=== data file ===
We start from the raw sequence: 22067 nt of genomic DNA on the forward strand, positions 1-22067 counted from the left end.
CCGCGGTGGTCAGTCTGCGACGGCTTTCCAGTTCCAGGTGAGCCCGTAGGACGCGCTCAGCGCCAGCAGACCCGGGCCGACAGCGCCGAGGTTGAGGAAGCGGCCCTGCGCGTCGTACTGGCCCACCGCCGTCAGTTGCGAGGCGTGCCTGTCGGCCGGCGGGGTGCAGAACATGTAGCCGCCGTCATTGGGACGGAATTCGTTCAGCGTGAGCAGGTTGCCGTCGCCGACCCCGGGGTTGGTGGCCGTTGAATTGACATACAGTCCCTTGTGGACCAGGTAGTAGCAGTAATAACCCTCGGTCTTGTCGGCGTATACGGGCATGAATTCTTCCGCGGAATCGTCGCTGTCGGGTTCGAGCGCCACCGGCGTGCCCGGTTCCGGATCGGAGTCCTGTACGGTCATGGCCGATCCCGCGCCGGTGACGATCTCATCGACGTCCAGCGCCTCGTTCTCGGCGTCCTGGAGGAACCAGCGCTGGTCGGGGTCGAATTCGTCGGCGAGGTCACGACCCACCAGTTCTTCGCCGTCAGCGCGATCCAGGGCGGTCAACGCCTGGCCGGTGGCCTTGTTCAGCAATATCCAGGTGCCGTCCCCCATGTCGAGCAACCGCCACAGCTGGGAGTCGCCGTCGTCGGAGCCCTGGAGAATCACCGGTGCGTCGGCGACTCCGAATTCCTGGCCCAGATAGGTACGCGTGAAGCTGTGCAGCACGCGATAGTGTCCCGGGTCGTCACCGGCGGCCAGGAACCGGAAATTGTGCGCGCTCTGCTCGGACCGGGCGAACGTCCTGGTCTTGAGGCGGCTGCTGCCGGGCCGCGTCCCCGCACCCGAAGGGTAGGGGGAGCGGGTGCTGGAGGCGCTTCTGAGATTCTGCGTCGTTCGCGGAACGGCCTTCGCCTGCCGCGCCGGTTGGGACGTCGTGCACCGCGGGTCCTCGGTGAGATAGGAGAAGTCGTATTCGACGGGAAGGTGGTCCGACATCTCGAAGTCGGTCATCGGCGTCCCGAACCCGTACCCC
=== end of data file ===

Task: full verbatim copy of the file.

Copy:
We start from the raw sequence: 22067 nt of genomic DNA on the forward strand, positions 1-22067 counted from the left end.
CCGCGGTGGTCAGTCTGCGACGGCTTTCCAGTTCCAGGTGAGCCCGTAGGACGCGCTCAGCGCCAGCAGACCCGGGCCGACAGCGCCGAGGTTGAGGAAGCGGCCCTGCGCGTCGTACTGGCCCACCGCCGTCAGTTGCGAGGCGTGCCTGTCGGCCGGCGGGGTGCAGAACATGTAGCCGCCGTCATTGGGACGGAATTCGTTCAGCGTGAGCAGGTTGCCGTCGCCGACCCCGGGGTTGGTGGCCGTTGAATTGACATACAGTCCCTTGTGGACCAGGTAGTAGCAGTAATAACCCTCGGTCTTGTCGGCGTATACGGGCATGAATTCTTCCGCGGAATCGTCGCTGTCGGGTTCGAGCGCCACCGGCGTGCCCGGTTCCGGATCGGAGTCCTGTACGGTCATGGCCGATCCCGCGCCGGTGACGATCTCATCGACGTCCAGCGCCTCGTTCTCGGCGTCCTGGAGGAACCAGCGCTGGTCGGGGTCGAATTCGTCGGCGAGGTCACGACCCACCAGTTCTTCGCCGTCAGCGCGATCCAGGGCGGTCAACGCCTGGCCGGTGGCCTTGTTCAGCAATATCCAGGTGCCGTCCCCCATGTCGAGCAACCGCCACAGCTGGGAGTCGCCGTCGTCGGAGCCCTGGAGAATCACCGGTGCGTCGGCGACTCCGAATTCCTGGCCCAGATAGGTACGCGTGAAGCTGTGCAGCACGCGATAGTGTCCCGGGTCGTCACCGGCGGCCAGGAACCGGAAATTGTGCGCGCTCTGCTCGGACCGGGCGAACGTCCTGGTCTTGAGGCGGCTGCTGCCGGGCCGCGTCCCCGCACCCGAAGGGTAGGGGGAGCGGGTGCTGGAGGCGCTTCTGAGATTCTGCGTCGTTCGCGGAACGGCCTTCGCCTGCCGCGCCGGTTGGGACGTCGTGCACCGCGGGTCCTCGGTGAGATAGGAGAAGTCGTATTCGACGGGAAGGTGGTCCGACATCTCGAAGTCGGTCATCGGCGTCCCGAACCCGTACCCC